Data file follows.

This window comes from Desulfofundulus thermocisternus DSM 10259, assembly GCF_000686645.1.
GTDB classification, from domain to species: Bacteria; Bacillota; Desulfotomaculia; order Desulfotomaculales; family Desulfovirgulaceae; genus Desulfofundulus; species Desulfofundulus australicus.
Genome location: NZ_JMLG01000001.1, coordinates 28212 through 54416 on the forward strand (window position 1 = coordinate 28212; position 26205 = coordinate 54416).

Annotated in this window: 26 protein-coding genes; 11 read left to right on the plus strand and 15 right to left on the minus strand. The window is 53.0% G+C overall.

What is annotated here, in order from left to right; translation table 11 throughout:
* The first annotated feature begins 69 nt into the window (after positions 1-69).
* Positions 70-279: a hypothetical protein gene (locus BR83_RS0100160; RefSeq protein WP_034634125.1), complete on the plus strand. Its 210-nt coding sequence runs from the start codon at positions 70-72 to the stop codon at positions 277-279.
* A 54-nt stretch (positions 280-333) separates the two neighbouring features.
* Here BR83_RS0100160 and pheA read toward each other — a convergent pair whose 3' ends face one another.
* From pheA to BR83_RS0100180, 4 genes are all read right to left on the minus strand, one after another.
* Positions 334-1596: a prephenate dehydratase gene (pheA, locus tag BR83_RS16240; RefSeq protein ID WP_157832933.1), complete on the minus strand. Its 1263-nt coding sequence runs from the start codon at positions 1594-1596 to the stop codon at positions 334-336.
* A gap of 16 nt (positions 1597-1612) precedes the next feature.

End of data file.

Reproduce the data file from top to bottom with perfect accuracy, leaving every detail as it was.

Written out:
This window comes from Desulfofundulus thermocisternus DSM 10259, assembly GCF_000686645.1.
GTDB classification, from domain to species: Bacteria; Bacillota; Desulfotomaculia; order Desulfotomaculales; family Desulfovirgulaceae; genus Desulfofundulus; species Desulfofundulus australicus.
Genome location: NZ_JMLG01000001.1, coordinates 28212 through 54416 on the forward strand (window position 1 = coordinate 28212; position 26205 = coordinate 54416).

Annotated in this window: 26 protein-coding genes; 11 read left to right on the plus strand and 15 right to left on the minus strand. The window is 53.0% G+C overall.

What is annotated here, in order from left to right; translation table 11 throughout:
* The first annotated feature begins 69 nt into the window (after positions 1-69).
* Positions 70-279: a hypothetical protein gene (locus BR83_RS0100160; RefSeq protein WP_034634125.1), complete on the plus strand. Its 210-nt coding sequence runs from the start codon at positions 70-72 to the stop codon at positions 277-279.
* A 54-nt stretch (positions 280-333) separates the two neighbouring features.
* Here BR83_RS0100160 and pheA read toward each other — a convergent pair whose 3' ends face one another.
* From pheA to BR83_RS0100180, 4 genes are all read right to left on the minus strand, one after another.
* Positions 334-1596: a prephenate dehydratase gene (pheA, locus tag BR83_RS16240; RefSeq protein ID WP_157832933.1), complete on the minus strand. Its 1263-nt coding sequence runs from the start codon at positions 1594-1596 to the stop codon at positions 334-336.
* A gap of 16 nt (positions 1597-1612) precedes the next feature.